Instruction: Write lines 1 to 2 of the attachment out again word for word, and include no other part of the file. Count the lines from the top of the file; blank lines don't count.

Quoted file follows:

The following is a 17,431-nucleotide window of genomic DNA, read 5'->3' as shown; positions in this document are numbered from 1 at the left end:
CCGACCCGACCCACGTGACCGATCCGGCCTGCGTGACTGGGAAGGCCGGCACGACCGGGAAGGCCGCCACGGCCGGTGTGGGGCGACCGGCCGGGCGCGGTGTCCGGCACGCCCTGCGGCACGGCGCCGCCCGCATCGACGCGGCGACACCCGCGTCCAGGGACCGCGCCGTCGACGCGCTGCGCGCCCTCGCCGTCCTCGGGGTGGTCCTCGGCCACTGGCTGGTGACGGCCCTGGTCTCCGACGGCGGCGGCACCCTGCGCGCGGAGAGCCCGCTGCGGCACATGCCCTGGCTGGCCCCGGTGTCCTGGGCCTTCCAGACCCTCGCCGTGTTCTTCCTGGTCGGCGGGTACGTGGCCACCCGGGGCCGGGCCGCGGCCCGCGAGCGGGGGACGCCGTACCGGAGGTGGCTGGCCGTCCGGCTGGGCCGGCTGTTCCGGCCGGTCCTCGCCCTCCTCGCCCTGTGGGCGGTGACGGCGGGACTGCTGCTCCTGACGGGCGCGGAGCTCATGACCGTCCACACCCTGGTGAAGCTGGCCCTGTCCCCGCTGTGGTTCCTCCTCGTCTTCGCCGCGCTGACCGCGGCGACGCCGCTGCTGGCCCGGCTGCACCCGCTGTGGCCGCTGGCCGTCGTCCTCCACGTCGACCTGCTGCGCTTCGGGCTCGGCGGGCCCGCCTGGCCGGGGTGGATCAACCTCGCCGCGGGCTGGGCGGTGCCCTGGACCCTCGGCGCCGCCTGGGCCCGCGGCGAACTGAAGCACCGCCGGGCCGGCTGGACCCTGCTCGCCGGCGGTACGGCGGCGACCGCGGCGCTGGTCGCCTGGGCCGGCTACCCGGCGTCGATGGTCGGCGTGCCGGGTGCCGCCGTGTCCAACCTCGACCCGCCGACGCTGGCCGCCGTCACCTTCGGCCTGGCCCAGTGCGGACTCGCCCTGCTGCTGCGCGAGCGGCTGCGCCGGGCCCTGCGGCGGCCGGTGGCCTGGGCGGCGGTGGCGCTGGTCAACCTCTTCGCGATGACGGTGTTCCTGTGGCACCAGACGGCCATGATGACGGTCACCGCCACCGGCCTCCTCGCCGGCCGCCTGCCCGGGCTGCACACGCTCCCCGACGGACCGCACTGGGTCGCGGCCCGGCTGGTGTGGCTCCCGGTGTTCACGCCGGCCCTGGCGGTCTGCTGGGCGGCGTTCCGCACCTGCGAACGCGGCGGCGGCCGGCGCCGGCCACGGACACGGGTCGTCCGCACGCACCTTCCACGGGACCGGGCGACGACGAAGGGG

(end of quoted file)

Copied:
The following is a 17,431-nucleotide window of genomic DNA, read 5'->3' as shown; positions in this document are numbered from 1 at the left end:
CCGACCCGACCCACGTGACCGATCCGGCCTGCGTGACTGGGAAGGCCGGCACGACCGGGAAGGCCGCCACGGCCGGTGTGGGGCGACCGGCCGGGCGCGGTGTCCGGCACGCCCTGCGGCACGGCGCCGCCCGCATCGACGCGGCGACACCCGCGTCCAGGGACCGCGCCGTCGACGCGCTGCGCGCCCTCGCCGTCCTCGGGGTGGTCCTCGGCCACTGGCTGGTGACGGCCCTGGTCTCCGACGGCGGCGGCACCCTGCGCGCGGAGAGCCCGCTGCGGCACATGCCCTGGCTGGCCCCGGTGTCCTGGGCCTTCCAGACCCTCGCCGTGTTCTTCCTGGTCGGCGGGTACGTGGCCACCCGGGGCCGGGCCGCGGCCCGCGAGCGGGGGACGCCGTACCGGAGGTGGCTGGCCGTCCGGCTGGGCCGGCTGTTCCGGCCGGTCCTCGCCCTCCTCGCCCTGTGGGCGGTGACGGCGGGACTGCTGCTCCTGACGGGCGCGGAGCTCATGACCGTCCACACCCTGGTGAAGCTGGCCCTGTCCCCGCTGTGGTTCCTCCTCGTCTTCGCCGCGCTGACCGCGGCGACGCCGCTGCTGGCCCGGCTGCACCCGCTGTGGCCGCTGGCCGTCGTCCTCCACGTCGACCTGCTGCGCTTCGGGCTCGGCGGGCCCGCCTGGCCGGGGTGGATCAACCTCGCCGCGGGCTGGGCGGTGCCCTGGACCCTCGGCGCCGCCTGGGCCCGCGGCGAACTGAAGCACCGCCGGGCCGGCTGGACCCTGCTCGCCGGCGGTACGGCGGCGACCGCGGCGCTGGTCGCCTGGGCCGGCTACCCGGCGTCGATGGTCGGCGTGCCGGGTGCCGCCGTGTCCAACCTCGACCCGCCGACGCTGGCCGCCGTCACCTTCGGCCTGGCCCAGTGCGGACTCGCCCTGCTGCTGCGCGAGCGGCTGCGCCGGGCCCTGCGGCGGCCGGTGGCCTGGGCGGCGGTGGCGCTGGTCAACCTCTTCGCGATGACGGTGTTCCTGTGGCACCAGACGGCCATGATGACGGTCACCGCCACCGGCCTCCTCGCCGGCCGCCTGCCCGGGCTGCACACGCTCCCCGACGGACCGCACTGGGTCGCGGCCCGGCTGGTGTGGCTCCCGGTGTTCACGCCGGCCCTGGCGGTCTGCTGGGCGGCGTTCCGCACCTGCGAACGCGGCGGCGGCCGGCGCCGGCCACGGACACGGGTCGTCCGCACGCACCTTCCACGGGACCGGGCGACGACGAAGGGG